The things you say in everyday conversation may be more damaging than the inner dialogue you have at 3am after a single shit-storm. Self-limiting beliefs are much closer to us in reach than empowering mantras are, so we have to make a conscious effort to skip over them to reach for thoughts and phrases that will actually serve us, rather than harm us. That effort means recognizing the small things and making a conscious shift in what we say and do, so that what we put out into the universe is, in fact, what we get back. Because that’s always the case, isn’t it? And wouldn’t you rather the universe send back strength and confidence, rather than limitations? If you want that to change, you have to learn to change the things you say.
1. Easier said than done
The moment you say it, you start to believe that whatever it is, will be an uphill climb. But what’s actually happening is that you’re verbalizing your fear.
Someone tells you about the light at the end of the tunnel, or how to get x,y,z, and your mind immediately goes to the work you’ll have to do, or the fears you’ll have to face, or the things you care about that you’ll have to release. Those thoughts can be scary, but by setting the stage as a complicated experience, you give yourself permission to not follow through.
You’re creating a storyline and you’re setting your start point below zero, assuming it’s hard before you even try.
2. This ALWAYS happens to me
Here, you’re giving up responsibility over the things that happen to you. You’re placing yourself in the center of chaos, pain, or whatever this is, painting yourself as a bright target, with arms wide open, ready to be hit. Because the same things just happen to you and you’re the victim. A strike of bad luck has declared that you’re doomed to experience the same let down over, and over again.
But here’s the problem: you’re the one painting yourself a target, and until you realize that, you will continue to stand in that center of chaos.
You’re placing the blame on the outside, but not owning up to the inside; and then complaining about being submerged in a lack of balance.
3. I’m the type of person that…
So you’ve already become the person you’re going to be the rest of your life? You’ve completed a mere quarter or third of your life, and that’s it? Set in stone? No more character development?
This is one of the most limiting things you could say, and ironically, it’s the easiest to slip by unnoticed. Of course, we have character traits we’ve been developing since adolescence; and of course, by now, we should have some kind of understanding about our strengths, flaws, and weaknesses. Actually, it’s important to be able to identify these things in order to grow.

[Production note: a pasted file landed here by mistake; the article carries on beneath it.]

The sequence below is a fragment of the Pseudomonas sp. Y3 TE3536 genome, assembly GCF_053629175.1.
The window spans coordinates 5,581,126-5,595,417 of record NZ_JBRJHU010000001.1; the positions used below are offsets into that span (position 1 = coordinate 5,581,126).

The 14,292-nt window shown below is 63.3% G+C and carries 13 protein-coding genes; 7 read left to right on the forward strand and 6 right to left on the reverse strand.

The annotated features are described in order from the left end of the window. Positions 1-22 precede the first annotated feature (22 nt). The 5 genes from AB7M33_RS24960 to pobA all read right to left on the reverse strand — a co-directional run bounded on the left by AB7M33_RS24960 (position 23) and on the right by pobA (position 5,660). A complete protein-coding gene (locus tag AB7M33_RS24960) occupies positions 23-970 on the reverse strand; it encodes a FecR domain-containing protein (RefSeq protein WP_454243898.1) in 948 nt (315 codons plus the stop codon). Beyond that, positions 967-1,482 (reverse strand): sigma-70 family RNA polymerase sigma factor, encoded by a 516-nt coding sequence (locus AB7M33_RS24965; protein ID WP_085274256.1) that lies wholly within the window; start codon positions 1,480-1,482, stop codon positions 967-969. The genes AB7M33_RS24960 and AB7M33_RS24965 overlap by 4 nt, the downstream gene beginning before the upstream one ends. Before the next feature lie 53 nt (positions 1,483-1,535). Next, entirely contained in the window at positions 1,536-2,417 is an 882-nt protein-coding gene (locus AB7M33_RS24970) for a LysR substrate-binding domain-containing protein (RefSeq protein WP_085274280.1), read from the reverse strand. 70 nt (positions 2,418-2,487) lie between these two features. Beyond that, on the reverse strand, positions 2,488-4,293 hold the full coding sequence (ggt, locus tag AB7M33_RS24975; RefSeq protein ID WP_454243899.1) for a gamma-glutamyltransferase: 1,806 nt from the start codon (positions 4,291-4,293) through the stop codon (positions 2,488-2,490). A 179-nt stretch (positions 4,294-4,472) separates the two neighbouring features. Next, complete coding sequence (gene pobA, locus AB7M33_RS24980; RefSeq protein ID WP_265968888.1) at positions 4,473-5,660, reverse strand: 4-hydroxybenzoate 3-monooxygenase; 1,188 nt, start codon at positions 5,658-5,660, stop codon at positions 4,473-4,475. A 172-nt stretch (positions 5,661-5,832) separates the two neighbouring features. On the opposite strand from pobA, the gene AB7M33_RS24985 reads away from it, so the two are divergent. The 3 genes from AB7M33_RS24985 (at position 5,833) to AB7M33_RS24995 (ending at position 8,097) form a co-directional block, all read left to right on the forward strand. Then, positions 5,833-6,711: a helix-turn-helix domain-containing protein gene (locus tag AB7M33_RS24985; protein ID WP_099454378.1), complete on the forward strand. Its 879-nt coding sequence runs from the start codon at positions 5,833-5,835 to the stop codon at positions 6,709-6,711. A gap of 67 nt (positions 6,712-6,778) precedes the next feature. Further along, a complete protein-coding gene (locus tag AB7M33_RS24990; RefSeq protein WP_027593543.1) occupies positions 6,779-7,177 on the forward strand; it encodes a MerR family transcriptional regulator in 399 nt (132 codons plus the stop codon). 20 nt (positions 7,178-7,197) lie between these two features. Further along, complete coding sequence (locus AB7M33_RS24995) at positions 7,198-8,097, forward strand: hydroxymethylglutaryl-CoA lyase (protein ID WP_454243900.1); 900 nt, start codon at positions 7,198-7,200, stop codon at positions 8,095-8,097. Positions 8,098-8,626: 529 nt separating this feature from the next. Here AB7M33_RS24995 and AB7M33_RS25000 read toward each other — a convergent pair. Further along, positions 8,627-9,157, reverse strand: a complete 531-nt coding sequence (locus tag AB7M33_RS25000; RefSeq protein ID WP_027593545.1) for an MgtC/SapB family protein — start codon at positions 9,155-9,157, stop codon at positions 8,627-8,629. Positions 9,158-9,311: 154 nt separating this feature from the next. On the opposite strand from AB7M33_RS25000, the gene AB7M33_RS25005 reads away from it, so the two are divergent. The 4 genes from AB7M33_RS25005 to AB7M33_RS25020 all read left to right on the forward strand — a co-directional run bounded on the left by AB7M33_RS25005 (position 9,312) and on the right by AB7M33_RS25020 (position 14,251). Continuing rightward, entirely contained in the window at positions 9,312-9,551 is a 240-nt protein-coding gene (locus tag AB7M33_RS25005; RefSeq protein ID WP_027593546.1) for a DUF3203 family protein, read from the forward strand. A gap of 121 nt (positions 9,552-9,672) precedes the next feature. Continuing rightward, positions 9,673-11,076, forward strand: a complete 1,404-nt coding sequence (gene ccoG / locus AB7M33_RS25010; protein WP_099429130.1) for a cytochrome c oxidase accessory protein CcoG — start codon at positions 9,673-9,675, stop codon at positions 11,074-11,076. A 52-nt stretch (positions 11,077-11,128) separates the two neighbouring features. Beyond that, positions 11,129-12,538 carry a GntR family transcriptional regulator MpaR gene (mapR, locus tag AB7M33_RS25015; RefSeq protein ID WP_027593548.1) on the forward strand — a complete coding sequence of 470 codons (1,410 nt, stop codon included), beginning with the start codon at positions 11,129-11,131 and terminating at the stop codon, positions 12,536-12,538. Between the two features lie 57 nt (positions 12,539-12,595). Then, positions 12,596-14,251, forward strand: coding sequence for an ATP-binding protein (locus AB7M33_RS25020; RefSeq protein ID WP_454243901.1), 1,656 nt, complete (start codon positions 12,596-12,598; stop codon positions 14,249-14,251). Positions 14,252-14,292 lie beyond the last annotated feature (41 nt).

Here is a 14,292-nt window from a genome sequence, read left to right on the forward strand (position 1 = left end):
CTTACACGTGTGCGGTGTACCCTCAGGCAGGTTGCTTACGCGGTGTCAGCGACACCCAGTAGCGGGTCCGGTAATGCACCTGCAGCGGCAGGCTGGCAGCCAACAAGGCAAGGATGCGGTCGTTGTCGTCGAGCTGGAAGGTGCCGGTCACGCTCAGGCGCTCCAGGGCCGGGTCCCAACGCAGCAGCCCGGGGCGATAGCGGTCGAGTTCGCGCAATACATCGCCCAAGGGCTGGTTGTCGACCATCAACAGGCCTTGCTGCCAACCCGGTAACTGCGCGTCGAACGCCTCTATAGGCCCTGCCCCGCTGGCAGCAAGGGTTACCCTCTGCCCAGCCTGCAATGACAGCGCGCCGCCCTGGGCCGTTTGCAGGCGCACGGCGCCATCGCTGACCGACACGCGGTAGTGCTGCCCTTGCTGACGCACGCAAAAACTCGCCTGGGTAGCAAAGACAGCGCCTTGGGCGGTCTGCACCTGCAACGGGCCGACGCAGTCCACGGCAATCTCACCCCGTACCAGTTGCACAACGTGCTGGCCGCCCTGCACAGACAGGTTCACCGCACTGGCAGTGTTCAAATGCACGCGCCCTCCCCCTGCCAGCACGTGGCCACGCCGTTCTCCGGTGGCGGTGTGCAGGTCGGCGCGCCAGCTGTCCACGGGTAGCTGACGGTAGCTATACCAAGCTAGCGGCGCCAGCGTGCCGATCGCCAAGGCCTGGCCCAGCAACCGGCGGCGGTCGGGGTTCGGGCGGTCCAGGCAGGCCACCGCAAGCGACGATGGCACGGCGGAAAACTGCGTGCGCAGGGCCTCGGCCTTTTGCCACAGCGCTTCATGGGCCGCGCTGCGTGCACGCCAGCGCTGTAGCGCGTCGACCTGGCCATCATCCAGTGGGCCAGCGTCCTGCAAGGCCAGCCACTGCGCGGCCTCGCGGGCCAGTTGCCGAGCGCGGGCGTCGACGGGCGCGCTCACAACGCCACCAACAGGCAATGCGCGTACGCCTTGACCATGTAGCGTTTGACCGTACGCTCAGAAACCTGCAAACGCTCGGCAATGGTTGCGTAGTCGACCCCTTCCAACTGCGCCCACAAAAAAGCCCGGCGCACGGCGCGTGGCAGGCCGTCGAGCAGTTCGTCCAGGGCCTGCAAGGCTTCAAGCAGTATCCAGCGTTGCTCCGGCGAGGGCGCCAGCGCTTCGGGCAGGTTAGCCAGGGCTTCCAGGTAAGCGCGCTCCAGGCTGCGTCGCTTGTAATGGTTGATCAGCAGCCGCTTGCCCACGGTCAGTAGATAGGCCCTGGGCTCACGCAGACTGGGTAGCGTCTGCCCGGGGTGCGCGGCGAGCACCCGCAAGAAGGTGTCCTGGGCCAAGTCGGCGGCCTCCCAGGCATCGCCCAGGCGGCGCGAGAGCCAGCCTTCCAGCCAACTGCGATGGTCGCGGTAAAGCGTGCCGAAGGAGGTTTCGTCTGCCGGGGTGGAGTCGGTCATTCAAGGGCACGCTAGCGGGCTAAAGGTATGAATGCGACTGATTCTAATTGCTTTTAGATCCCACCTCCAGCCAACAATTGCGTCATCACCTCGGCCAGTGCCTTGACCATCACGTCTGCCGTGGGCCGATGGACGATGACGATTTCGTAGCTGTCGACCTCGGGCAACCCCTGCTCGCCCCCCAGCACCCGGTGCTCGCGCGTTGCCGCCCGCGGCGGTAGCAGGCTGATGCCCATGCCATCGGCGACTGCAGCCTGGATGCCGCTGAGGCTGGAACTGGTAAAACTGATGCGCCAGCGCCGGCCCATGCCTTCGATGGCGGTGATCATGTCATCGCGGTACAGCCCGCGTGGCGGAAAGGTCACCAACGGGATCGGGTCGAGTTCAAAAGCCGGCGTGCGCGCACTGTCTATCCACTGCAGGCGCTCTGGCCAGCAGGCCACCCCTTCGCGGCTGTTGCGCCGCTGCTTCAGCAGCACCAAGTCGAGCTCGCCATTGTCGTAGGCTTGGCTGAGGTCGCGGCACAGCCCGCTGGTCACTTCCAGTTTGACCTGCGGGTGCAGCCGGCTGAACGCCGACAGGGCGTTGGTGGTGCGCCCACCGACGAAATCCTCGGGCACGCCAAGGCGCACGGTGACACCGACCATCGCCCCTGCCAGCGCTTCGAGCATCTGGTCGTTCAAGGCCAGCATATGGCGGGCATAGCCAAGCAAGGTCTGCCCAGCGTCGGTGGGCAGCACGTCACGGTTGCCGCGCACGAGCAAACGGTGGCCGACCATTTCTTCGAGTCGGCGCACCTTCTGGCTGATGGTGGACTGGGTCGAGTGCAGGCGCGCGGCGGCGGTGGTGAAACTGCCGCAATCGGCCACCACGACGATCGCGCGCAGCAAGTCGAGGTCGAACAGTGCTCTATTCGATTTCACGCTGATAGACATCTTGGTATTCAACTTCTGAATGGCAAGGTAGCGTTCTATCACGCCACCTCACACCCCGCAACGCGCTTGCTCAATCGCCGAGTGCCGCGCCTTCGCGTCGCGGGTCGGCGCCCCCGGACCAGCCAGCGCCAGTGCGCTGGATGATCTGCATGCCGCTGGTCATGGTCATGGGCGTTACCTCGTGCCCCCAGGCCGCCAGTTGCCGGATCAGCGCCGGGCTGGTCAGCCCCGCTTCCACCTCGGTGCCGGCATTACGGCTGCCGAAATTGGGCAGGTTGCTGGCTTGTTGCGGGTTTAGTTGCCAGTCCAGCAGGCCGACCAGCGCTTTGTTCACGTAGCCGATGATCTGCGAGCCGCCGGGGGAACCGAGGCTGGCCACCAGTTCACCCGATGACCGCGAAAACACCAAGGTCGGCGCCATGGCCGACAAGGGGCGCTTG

In fact, in some ways, this goes hand-in-hand with self-awareness. Know who you are, so you can become.
But you know what realization comes with actual self-awareness? The understanding that we are forever evolving. That we feel, we act and react based on our environment and that we are a bi product of our surroundings. All of this can change, and therefore, so can you.
So yes, we must be able to identify these things in our character in order to grow, but to use them as a crutch and to hide behind them, actually stunts that potential for growth.
Take Action: Your Words are POWERFUL
Instead of letting the power of your words define your limitations, why not use them to define your potential?
Instead of saying easier said than done when someone is giving you advice, take it and say, “If others have done it, so can I.” And of course, you could say that nothing is impossible and that others having achieved something shouldn’t be the bar with which you compare yourself to, but the truth of the matter is, when life is hard, knowing others have done it is good enough.
Instead of saying this always happens to me, say something like, “I refuse to let this happen to me again.” Take ownership of your circumstances and stop playing the victim. If you keep surrounding yourself with toxic people, toxic things will happen to you. Nothing will change if you, yourself, do not change.
Instead of saying I’m the type of person that, learn to be the person you are in that very moment: a human being who may be feeling a specific emotion to its extreme. Yes, you are someone who’s developed consistent traits throughout your life, but so what? Smokers quit smoking. Angry people find peace. Assholes find love. Things change and nothing is set in stone.
The things you say are a reflection of your thoughts. The things you think define your reality. Learn to control the things you say and your reality will begin to change.